Part of my job as a Science Guy™ is to kidnap widely disseminated platitudes, those comfort blankets of sweet sappiness that folks love to slap on top of pictures of sunsets and people in love, pull out their souls Temple of Doom style with my cold, scientific hands, and squeeze all the fun and truth out of them. It comes with the job description.
We need to talk about oxytocin.
If you Google oxytocin, which is what you do if you want to find out more about it, Wikipedia gives you this: “A mammalian hormone that acts primarily as a neuromodulator in the brain.” So far, so good. But oxytocin has been attributed to a lot of things that, well, there’s not a lot of strong scientific evidence for. And what there IS evidence for is not as simple as you’ve been led to believe. It’s getting bad out there. If you don’t believe me, just check out all the Tumblr posts tagged #oxytocin. If scientific evidence is your thing, maybe you want to read on?
This morning, if you were very quiet, you may have heard the screams of a livid British science writer blown in on the early Westerly breeze. Ed Yong, author of Not Exactly Rocket Science, had a conniption about oxytocin. Researcher Paul Zak, featured in this TED talk, had given his opinion on oxytocin as the “moral molecule”. You may have also heard it referred to as the “love hormone” or the “cuddle chemical”. While that makes us feel good (I mean, who isn’t intrigued by the idea that we could biologically explain love?), it does a horrible job at fully describing what oxytocin does.
Yes, oxytocin is released when you think about someone you love, from eye contact to intercourse. Yes, it helps mothers bond with their children. It is also released to make social situations more comfortable. But it also can make you feel envious. It can make people act less social or cooperative. A whole mess of other contradictory examples from Ed (who I also stole “schmoxytocin” from) are collected here.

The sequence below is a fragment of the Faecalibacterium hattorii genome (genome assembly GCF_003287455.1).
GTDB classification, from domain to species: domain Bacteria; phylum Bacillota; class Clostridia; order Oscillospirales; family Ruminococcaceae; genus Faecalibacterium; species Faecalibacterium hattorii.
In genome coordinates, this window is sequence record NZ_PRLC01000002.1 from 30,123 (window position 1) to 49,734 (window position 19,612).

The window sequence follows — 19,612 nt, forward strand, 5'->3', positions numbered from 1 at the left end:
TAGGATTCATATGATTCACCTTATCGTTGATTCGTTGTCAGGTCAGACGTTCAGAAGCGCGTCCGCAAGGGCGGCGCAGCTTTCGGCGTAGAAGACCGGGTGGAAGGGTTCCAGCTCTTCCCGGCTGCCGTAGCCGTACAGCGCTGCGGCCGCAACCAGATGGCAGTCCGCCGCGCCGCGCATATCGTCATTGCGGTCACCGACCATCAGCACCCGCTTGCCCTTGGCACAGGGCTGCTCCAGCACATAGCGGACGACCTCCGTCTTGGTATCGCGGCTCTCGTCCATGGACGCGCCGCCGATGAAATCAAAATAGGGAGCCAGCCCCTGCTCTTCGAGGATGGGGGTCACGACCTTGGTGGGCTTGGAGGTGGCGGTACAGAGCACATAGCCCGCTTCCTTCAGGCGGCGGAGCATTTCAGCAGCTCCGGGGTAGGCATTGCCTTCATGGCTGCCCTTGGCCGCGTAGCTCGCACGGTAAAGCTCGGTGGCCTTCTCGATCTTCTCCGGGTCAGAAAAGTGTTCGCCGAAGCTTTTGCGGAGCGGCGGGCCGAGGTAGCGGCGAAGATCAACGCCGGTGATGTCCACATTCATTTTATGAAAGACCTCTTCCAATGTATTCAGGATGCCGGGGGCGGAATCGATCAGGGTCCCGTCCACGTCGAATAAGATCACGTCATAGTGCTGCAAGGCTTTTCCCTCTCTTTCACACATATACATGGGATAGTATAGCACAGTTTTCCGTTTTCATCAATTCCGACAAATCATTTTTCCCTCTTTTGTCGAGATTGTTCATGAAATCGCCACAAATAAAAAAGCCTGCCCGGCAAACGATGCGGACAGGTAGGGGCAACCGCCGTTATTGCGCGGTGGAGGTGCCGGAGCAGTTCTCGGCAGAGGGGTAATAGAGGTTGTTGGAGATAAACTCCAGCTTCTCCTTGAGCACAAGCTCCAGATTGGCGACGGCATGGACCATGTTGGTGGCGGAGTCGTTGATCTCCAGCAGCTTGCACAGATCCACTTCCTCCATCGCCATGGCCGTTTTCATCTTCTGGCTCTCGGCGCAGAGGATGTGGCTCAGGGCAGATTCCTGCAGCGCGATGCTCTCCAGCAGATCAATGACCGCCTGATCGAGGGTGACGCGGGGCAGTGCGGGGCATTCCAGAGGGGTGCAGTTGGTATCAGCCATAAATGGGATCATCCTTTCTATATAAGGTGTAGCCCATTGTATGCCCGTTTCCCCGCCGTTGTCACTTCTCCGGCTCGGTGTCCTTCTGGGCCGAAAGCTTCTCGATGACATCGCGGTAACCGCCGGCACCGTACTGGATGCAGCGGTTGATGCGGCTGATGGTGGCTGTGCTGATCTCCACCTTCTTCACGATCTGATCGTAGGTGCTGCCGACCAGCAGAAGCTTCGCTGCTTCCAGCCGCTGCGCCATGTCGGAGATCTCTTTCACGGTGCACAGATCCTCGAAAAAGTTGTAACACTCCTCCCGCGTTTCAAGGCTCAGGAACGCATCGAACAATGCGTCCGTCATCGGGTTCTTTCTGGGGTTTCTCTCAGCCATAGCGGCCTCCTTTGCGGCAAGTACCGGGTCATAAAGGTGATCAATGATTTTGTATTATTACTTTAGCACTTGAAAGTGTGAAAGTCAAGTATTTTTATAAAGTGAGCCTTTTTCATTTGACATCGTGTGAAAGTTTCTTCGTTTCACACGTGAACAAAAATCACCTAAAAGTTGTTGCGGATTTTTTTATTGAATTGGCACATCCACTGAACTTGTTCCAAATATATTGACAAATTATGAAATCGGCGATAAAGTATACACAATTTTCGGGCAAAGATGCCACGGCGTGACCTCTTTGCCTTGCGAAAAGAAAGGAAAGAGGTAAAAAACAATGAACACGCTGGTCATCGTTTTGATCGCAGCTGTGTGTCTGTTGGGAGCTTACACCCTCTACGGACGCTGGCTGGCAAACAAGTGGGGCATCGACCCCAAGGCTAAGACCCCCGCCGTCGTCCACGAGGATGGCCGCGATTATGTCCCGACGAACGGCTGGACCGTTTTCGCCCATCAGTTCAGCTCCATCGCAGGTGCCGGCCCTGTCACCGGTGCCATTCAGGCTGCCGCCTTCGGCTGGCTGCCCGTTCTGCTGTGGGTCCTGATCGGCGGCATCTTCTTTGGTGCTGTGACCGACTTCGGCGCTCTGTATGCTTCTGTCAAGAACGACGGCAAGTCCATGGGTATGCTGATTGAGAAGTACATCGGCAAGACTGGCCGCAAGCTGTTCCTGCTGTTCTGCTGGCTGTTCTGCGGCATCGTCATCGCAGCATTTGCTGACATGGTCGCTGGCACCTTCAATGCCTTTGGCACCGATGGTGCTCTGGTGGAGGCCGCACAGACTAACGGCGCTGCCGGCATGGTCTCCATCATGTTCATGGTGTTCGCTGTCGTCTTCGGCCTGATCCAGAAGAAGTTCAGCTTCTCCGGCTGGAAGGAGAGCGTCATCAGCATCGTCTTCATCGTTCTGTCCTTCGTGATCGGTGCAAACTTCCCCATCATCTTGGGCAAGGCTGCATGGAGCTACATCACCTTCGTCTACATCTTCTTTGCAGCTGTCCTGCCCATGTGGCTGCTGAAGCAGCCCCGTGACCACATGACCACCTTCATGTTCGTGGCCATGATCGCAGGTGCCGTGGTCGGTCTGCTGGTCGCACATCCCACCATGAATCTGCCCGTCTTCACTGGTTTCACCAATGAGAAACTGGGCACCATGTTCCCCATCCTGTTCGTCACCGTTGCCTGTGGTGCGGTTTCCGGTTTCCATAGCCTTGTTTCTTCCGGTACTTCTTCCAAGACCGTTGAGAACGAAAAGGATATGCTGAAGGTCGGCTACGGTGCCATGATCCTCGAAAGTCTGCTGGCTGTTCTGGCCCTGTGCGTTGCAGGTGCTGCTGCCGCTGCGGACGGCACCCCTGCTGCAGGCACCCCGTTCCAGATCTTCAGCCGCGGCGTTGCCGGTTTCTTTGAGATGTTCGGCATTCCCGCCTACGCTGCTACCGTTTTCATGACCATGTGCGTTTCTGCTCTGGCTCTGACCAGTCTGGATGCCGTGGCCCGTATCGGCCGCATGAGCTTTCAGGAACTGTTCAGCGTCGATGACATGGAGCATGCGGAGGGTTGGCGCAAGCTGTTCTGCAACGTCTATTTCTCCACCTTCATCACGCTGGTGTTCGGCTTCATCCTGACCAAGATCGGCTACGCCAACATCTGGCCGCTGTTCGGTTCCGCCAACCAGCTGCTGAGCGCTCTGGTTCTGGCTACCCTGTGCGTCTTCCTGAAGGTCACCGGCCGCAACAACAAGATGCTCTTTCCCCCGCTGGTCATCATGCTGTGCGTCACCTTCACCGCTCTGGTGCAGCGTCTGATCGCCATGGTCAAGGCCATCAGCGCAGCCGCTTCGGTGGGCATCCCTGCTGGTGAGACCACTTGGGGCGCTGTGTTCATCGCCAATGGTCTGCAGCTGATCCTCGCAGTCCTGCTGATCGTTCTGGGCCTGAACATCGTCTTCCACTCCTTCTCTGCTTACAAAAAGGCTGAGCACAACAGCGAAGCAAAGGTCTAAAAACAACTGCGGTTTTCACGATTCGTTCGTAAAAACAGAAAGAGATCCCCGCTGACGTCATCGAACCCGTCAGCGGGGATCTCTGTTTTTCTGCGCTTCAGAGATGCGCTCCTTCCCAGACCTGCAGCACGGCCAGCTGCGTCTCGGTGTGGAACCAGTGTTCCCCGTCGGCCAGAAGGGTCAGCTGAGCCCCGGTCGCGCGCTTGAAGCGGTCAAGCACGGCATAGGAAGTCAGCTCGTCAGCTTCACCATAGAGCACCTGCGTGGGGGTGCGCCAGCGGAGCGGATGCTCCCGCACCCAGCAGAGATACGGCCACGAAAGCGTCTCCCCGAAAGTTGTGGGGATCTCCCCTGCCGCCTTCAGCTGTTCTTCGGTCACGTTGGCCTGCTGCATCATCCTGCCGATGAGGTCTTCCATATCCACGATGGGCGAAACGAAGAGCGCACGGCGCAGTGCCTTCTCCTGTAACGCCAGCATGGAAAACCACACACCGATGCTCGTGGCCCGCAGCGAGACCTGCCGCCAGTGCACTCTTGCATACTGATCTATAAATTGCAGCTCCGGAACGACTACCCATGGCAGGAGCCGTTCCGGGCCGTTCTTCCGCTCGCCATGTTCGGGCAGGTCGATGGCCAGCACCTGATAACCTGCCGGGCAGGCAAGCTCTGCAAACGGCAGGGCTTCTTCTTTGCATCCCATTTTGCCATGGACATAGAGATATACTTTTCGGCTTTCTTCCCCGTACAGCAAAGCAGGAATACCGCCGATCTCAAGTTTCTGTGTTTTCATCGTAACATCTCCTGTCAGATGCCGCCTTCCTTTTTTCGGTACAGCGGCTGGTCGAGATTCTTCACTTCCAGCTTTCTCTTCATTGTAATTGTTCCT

It’s a complicated molecule, with a deep evolutionary history. And that history goes back long before vertebrates even thought about cuddling and canoodling. It probably does some of what people say, but how it affects our social behavior is probably more about the specific situation than it is dictated by C43H66N12O12S2.
So oxytocin wears many biological hats. You must realize that each of those hats is shared with a multitude of other signals and influences, past and present. I realize that’s a pretty awkward-looking hat, but work with me here. We need to study oxytocin carefully. Prescribing it may one day help people reach their emotionally fulfilled peak in life, to conquer fears and to overcome pain and loneliness. But it also induces premature childbirth and lactation. So, you know, maybe be a little careful.
If you’d like a take-home message, let it be this: It’s a romantic idea, in the truest sense of the word, that a neuro-hormone like oxytocin would be the cause of all that makes us feel warm and snuggly and the cure to all which makes us feel alone and cold. But things like love and parenting and social comfort are some of the most complex behaviors that we’ve developed in our journey to become human. They simply can’t, and won’t, be explained by a single chemical.
Except for maybe alcohol.
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